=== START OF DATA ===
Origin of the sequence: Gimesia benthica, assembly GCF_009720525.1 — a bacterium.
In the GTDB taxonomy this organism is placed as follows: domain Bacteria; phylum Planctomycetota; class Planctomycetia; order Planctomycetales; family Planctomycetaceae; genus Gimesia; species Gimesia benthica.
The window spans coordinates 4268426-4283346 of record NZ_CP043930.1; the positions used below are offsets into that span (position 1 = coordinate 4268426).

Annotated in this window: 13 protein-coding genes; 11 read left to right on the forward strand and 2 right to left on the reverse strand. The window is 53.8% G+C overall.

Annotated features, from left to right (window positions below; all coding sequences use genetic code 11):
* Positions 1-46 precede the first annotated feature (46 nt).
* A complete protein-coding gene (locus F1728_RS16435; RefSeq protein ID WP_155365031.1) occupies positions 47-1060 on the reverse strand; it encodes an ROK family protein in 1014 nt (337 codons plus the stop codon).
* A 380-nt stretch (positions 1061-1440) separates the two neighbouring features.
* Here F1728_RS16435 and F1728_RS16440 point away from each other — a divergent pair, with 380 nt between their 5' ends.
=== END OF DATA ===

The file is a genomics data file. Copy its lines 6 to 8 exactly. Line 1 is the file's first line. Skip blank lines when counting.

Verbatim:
* Positions 1-46 precede the first annotated feature (46 nt).
* A complete protein-coding gene (locus F1728_RS16435; RefSeq protein ID WP_155365031.1) occupies positions 47-1060 on the reverse strand; it encodes an ROK family protein in 1014 nt (337 codons plus the stop codon).
* A 380-nt stretch (positions 1061-1440) separates the two neighbouring features.